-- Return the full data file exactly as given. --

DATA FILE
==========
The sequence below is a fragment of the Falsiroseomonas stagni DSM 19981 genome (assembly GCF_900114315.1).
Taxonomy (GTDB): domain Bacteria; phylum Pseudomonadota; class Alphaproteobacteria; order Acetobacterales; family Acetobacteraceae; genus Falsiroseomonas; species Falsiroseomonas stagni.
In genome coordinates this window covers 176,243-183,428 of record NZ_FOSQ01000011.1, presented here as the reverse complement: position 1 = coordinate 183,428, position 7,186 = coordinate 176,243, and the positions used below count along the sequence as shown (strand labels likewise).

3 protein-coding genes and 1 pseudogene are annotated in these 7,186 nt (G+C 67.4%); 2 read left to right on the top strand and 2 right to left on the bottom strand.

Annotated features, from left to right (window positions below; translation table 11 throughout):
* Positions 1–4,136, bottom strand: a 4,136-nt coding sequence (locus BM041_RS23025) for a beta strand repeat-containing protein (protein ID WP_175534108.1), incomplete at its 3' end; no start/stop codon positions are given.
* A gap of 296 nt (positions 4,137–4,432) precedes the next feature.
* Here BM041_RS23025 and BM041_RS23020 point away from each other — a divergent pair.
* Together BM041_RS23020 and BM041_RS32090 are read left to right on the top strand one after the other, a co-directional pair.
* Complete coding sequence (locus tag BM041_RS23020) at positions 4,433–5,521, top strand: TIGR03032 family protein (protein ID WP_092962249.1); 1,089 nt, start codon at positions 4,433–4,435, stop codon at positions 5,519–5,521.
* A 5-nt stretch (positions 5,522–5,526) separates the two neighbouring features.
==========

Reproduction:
The sequence below is a fragment of the Falsiroseomonas stagni DSM 19981 genome (assembly GCF_900114315.1).
Taxonomy (GTDB): domain Bacteria; phylum Pseudomonadota; class Alphaproteobacteria; order Acetobacterales; family Acetobacteraceae; genus Falsiroseomonas; species Falsiroseomonas stagni.
In genome coordinates this window covers 176,243-183,428 of record NZ_FOSQ01000011.1, presented here as the reverse complement: position 1 = coordinate 183,428, position 7,186 = coordinate 176,243, and the positions used below count along the sequence as shown (strand labels likewise).

3 protein-coding genes and 1 pseudogene are annotated in these 7,186 nt (G+C 67.4%); 2 read left to right on the top strand and 2 right to left on the bottom strand.

Annotated features, from left to right (window positions below; translation table 11 throughout):
* Positions 1–4,136, bottom strand: a 4,136-nt coding sequence (locus BM041_RS23025) for a beta strand repeat-containing protein (protein ID WP_175534108.1), incomplete at its 3' end; no start/stop codon positions are given.
* A gap of 296 nt (positions 4,137–4,432) precedes the next feature.
* Here BM041_RS23025 and BM041_RS23020 point away from each other — a divergent pair.
* Together BM041_RS23020 and BM041_RS32090 are read left to right on the top strand one after the other, a co-directional pair.
* Complete coding sequence (locus tag BM041_RS23020) at positions 4,433–5,521, top strand: TIGR03032 family protein (protein ID WP_092962249.1); 1,089 nt, start codon at positions 4,433–4,435, stop codon at positions 5,519–5,521.
* A 5-nt stretch (positions 5,522–5,526) separates the two neighbouring features.